Hi Tudor,

>>> This patch set introduces Microchip / Atmel ECC driver.
>>> The first patch adds some helpers that will be used by fallbacks to
>>> kpp software implementations.
>>> The second patch adds ECDH support for the ATECC508A (I2C)
>>> cryptographic engine. The I2C interface is designed to operate
>>> at a maximum clock speed of 1MHz.
>>> The device features hardware acceleration for the NIST standard
>>> P256 prime curve and supports the complete key life cycle from
>>> private key generation to ECDH key agreement.
>>> Random private key generation is supported internally within
>>> the device to ensure that the private key can never be known
>>> outside of the device. If the user wants to use its own private
>>> keys, the driver will fallback to the ecdh software implementation.
>> can we get this testing with the Bluetooth SMP code? I would really like to 
>> see this being offloaded to hardware. For Bluetooth SMP we never really need 
>> the private key either. The end result is an symmetric 128-bit key for AES. 
>> And we throw the generated key pairs away.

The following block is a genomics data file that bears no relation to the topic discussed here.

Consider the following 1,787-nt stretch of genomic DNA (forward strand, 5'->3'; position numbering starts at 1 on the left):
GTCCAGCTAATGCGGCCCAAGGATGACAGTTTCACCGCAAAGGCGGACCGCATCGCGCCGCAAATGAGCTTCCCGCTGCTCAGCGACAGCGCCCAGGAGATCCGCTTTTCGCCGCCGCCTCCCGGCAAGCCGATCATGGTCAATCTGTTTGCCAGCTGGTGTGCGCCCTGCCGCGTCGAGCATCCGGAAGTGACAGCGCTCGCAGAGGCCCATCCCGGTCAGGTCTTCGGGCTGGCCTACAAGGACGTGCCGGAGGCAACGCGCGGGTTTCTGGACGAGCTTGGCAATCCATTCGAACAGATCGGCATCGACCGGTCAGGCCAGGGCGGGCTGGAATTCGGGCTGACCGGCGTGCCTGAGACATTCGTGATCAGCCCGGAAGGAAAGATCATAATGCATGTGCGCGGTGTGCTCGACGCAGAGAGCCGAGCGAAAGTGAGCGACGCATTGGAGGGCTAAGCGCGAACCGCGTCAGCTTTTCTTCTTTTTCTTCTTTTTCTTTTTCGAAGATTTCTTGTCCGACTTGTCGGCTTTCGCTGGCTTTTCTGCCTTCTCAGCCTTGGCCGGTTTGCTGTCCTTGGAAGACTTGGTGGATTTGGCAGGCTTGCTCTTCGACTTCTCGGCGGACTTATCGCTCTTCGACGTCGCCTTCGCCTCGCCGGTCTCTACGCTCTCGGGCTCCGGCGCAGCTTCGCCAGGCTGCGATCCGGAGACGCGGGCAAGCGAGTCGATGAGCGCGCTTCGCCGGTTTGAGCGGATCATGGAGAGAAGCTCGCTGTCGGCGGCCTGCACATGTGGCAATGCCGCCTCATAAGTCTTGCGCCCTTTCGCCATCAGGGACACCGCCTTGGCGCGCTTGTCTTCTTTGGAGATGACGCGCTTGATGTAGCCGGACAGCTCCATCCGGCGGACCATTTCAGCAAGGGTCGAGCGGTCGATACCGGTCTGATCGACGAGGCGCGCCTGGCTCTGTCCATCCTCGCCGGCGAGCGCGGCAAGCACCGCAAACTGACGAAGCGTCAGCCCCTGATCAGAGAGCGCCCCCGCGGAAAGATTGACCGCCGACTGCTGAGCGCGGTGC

>> With the limitation of private is not available to Linux directly, we should 
>> make sure that KPP users that don’t require the private key are working 
>> properly and can utilize the offload.
> The driver was tested with testmgr, the offload worked.
> I've extended recently the ecdh software implementation with
> ecc privkey generation support. I also added a kpp test in
> testmgr to prove that it works correctly (see [1]).
> I will take a look at Bluetooth SMP code.

you can test this without Bluetooth hardware, just need to make sure you have 
hci_vhci module available. And then from the BlueZ user space source code, you 
run ./tools/smp-tester (no need to install) to exercise the pairing with ECDH 
P-256. If you run ./monitor/btmon in a separate terminal, then it will show you 
the public keys exchanged.



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